Another day, another 3% lurch . . . this time to the downside. It’s definitely getting wild on Wall Street. But is the rollercoaster ride getting too intense for shareholders trying to hang on?
Statistically, we expect the S&P 500 to gyrate about 1.3% a session between the intraday high and the low. That’s “normal,” the limit of the random walk that stocks will collectively make in any given day.
But very few days on Wall Street are ever really average. I tend to look at probabilities and trading ranges, and on those terms, about half the time, the S&P 500 moves somewhere between 0.9% and 1.7% from day to day.
Under typical market conditions, that’s the level of volatility we see about 2-3 days in any given week. Another day will be unusually calm, with the big benchmark moving less than 0.9% . . . and the last will be unusually wild.
We like the quiet periods because the natural direction of the random walk is up. The unusually wild periods tend to push the market down, which is why the volatility index isn’t often called the “greed” index. And in the middle, the S&P 500 statistically climbs a net 0.75% in any given month.
That’s great . . . under typical market conditions. But lately, I don’t need to remind you that market conditions are under a little strain. So far this month, the average intraday swing has clocked in around 2.0% . . . well above the 1.7% that counts as the high end of normal.
In months like this where we see the random walk speed up, stocks move lower a little more than half the time. However, they also end up a little less than half the time.
Either way, what distinguishes these wild months isn’t the direction so much as the size of the steps. Big steps from day to day tend to add up to big swings across the weeks . . . and the result is that an end-to-end gain or loss of 5% isn’t unprecedented.
Factor that number against the quiet 0.75% glide we get in a “normal” month and it’s clear that we’re right in the rollercoaster zone now. A volatility spike tends to bring a 5-10% lurch to the downside. Then, even a partial rebound goes a long way in the other direction.
As I write this, the S&P 500 is down 11% so far this month. If we enter July with these losses, it’s statistically unusual, to say the least . . . a partial bounce is a lot more likely.
Options traders and short-term swing strategies can take advantage of a bounce like that and turn a sad month for buy-and-hold investors into something lucrative. We do that all the time across my universe. Seasons like this are really just another day at the office.
But if you’re a buy-and-hold investor, you have a right to be tired and even a little frustrated. May was even worse from a day-to-day volatility perspective, while April was only a tiny bit better.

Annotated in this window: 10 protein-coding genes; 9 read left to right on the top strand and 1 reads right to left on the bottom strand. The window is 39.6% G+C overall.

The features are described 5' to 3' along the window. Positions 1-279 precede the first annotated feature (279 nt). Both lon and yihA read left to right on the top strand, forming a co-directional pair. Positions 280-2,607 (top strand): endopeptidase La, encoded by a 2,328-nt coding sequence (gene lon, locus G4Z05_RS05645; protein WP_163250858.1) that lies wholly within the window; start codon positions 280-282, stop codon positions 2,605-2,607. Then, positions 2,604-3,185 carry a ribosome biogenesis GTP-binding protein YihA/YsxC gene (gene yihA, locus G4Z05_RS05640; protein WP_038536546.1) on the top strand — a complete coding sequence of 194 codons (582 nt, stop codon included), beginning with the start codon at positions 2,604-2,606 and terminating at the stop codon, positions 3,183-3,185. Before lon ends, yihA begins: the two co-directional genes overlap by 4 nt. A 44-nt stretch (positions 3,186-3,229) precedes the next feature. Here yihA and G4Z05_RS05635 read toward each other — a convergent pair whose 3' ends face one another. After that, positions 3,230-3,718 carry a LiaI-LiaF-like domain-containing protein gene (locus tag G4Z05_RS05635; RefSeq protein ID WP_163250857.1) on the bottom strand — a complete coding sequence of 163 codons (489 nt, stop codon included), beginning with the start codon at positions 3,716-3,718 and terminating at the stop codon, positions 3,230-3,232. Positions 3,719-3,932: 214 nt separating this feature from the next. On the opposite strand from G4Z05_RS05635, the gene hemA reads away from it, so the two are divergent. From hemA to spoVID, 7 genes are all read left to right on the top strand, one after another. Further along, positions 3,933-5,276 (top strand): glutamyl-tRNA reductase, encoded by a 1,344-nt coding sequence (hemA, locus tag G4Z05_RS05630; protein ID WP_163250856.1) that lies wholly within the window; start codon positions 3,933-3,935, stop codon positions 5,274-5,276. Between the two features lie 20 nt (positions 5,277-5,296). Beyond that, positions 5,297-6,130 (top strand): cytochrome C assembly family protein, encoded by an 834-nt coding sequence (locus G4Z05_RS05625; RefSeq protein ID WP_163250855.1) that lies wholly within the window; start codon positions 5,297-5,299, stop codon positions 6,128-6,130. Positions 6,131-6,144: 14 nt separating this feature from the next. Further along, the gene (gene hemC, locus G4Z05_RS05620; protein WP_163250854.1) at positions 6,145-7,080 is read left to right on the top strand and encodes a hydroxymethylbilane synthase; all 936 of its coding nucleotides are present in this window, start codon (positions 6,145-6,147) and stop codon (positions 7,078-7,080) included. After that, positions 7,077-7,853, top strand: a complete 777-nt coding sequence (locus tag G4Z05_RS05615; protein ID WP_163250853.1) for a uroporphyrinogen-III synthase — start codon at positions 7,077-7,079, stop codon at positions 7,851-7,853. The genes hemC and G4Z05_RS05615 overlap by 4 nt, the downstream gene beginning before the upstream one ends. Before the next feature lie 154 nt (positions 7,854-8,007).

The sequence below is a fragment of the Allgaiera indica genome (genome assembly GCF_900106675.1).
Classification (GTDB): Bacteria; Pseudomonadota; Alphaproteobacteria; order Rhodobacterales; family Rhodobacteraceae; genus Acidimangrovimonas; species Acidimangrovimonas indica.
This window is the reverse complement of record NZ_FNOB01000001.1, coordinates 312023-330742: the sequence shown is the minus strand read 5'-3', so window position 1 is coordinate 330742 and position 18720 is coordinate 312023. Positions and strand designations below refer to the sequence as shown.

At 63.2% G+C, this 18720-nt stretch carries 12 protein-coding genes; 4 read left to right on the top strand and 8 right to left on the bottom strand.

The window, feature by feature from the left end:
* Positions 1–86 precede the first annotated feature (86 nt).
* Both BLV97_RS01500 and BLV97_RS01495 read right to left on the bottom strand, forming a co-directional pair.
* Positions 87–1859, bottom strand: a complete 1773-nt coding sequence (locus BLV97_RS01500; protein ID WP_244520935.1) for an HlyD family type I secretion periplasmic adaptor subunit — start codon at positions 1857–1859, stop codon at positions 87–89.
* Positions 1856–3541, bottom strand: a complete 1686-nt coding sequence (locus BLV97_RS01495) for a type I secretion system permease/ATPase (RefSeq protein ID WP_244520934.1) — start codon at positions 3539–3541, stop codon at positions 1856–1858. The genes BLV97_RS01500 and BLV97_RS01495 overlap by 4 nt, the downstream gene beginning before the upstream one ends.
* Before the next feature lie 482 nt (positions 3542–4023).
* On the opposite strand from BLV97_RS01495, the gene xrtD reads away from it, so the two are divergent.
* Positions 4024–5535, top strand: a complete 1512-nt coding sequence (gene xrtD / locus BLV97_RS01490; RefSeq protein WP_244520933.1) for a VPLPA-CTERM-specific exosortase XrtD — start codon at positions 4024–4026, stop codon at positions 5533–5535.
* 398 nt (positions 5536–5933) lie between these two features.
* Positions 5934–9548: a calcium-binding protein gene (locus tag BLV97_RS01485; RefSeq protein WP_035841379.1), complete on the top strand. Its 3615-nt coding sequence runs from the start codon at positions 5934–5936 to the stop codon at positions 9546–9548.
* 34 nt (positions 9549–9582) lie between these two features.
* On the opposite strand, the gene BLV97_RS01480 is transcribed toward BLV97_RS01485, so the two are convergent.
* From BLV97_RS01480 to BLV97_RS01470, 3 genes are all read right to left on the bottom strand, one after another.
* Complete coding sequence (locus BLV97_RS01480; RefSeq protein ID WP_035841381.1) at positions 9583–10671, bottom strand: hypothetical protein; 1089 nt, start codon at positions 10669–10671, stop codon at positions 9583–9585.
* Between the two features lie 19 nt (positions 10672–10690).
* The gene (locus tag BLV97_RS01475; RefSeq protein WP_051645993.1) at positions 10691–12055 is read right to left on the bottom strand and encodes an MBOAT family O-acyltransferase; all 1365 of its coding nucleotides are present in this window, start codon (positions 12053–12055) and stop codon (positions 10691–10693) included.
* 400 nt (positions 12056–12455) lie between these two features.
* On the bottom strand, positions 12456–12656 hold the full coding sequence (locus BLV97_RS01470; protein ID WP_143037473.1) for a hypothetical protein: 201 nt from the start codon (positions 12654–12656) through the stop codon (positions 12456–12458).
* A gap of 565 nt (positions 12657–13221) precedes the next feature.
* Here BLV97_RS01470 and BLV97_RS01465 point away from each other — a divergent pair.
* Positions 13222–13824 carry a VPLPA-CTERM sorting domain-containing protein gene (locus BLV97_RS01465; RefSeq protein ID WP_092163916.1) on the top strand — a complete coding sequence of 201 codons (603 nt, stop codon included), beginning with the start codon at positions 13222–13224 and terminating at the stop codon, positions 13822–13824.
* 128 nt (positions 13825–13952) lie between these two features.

We haven’t seen anything like a “normal” month since March, and even it pushed the limits of the bulge bracket. Before that, the market hasn’t really gotten much of a rest since December.
I have to ask here whether December made your stomach lurch at all. If it did, you’ve lost your nerve for watching the market day after day. Unplug. Come back every couple of months and review your holdings.
If December was a wild ride to you, you’re always going to be nervous when confronted with the usual Wall Street churn. That’s no way to live. You can be a long-term investor . . . but you don’t need the stress of watching the market swing.
Because while this year has started in an extended burst of volatility, we’re still nudging around the low end of what a really wild ride looks like. March 2020 was truly off the charts, with stocks swinging an average of 5.0% every day.
Lately, volatility hasn’t even approached half that rate. Another six months of this will mean living through an entire year of what we all endured back in April 2020, when the Fed was throwing trillions at the market to soothe the aftershocks from the COVID crash.
I don’t think we’ll see six more months of this tension. One way or another, things will calm down . . . at least a little, enough to drive the statistics back to the high end of normal.
Remember 2020? Across that entire year of shocks, the random walk only added up to roughly what we experienced in March and April of this year . . . and that year ended up huge for the market. No guarantees! But if you can handle the ride, the destination can be good after all.